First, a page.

It’s December. You no longer have an excuse.
On the eve of a major season of adaptations at the Barbican, Erica Wagner goes to Norway to discover how the playwright captured the beginning of the modern world.
Bonnie McFarlane on why her new film, Women Aren’t Funny, is tackling some very serious subjects.
Nine blows to the head and then he was gone: modern forensic techniques applied to the newly-discovered skeleton of Richard III have been able to suggest how he died for the first time.
We don’t know what to expect: whether they want us to be garrulous or mysterious; live up to our image or confound it; be starry or down to earth.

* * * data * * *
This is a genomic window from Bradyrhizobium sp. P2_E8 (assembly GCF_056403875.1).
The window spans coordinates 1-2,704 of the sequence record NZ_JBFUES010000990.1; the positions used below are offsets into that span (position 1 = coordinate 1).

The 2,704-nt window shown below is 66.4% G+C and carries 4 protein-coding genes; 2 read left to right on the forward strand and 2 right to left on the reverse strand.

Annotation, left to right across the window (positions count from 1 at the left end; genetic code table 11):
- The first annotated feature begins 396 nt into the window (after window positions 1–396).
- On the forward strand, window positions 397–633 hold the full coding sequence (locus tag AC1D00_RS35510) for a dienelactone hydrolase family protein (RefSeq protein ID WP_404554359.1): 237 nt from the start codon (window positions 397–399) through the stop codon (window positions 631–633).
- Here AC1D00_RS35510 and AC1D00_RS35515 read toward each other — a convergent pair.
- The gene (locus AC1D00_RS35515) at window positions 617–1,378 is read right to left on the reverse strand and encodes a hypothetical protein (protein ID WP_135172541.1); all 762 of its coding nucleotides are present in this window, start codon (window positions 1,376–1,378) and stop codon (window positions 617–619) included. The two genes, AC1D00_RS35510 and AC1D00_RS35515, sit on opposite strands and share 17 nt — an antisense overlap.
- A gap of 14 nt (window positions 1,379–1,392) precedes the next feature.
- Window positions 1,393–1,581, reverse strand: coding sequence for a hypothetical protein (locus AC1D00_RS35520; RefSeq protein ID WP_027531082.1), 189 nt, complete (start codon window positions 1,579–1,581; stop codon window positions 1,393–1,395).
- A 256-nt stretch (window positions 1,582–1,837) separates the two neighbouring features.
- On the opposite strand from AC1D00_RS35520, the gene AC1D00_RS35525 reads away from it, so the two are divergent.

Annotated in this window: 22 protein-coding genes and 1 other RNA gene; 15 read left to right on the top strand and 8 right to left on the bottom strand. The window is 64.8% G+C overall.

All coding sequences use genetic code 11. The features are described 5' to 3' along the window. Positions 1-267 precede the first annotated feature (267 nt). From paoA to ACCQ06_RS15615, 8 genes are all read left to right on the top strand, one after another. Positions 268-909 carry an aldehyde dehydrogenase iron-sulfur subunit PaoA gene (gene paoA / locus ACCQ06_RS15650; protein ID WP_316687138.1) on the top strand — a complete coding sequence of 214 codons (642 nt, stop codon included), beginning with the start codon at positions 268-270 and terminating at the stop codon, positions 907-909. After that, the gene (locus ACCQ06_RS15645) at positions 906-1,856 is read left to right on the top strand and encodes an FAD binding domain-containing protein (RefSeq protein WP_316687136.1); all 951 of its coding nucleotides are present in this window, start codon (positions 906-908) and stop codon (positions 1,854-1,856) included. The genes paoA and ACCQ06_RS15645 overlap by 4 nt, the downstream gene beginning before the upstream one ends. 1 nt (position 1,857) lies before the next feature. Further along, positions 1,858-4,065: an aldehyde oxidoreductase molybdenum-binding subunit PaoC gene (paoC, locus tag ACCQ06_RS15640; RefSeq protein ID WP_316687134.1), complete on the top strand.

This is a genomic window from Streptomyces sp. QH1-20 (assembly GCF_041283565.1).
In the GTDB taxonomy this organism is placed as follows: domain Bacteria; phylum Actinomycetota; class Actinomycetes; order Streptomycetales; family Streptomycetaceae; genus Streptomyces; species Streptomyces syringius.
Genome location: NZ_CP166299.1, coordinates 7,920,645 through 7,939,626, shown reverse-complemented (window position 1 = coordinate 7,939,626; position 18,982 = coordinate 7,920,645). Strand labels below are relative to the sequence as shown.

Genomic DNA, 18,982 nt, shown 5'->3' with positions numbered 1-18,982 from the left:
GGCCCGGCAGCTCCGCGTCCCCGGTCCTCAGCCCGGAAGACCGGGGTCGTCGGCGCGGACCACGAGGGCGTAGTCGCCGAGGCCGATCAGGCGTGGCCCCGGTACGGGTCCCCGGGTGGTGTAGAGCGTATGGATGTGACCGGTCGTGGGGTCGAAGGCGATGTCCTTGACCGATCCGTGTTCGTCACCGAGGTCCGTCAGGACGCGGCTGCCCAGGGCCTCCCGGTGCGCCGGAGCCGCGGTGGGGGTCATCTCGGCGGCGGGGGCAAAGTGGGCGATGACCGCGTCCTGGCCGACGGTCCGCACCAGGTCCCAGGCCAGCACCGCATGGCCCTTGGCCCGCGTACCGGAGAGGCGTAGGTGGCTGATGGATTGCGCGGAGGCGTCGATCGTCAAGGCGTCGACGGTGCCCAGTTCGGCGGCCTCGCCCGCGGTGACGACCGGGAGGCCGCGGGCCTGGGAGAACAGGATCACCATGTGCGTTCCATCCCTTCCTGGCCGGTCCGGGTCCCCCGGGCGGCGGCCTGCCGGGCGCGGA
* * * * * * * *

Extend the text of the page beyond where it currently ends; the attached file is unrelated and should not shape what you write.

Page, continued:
The Big Tramp, combining the literary tropes of homelessness and night-walking, will raise money for theatre company Cardboard Citizens.
If we still ask, where has Kate Bush been all these years and why has she not done this before, my answer would be that I think she has been living the life that made this show possible.
Four leading figures make their cases for Paul, John, George or Ringo respectively.
A band like the Beatles could never make it as big as they did in our era of hyper-commercialisation and Brit School elitism.
Poet laureate of women’s inner lives, resolute booster of the girls who love her, healthily selfish, and heartily unconcerned with what the haters think about her: we could all do well to spend a bit of time in Taylor’s world.
In February 1964, then future NS editor Paul Johnson wrote an article attacking the Beatles and all they stood for. It became the most complained-about piece in the Statesman’s history.
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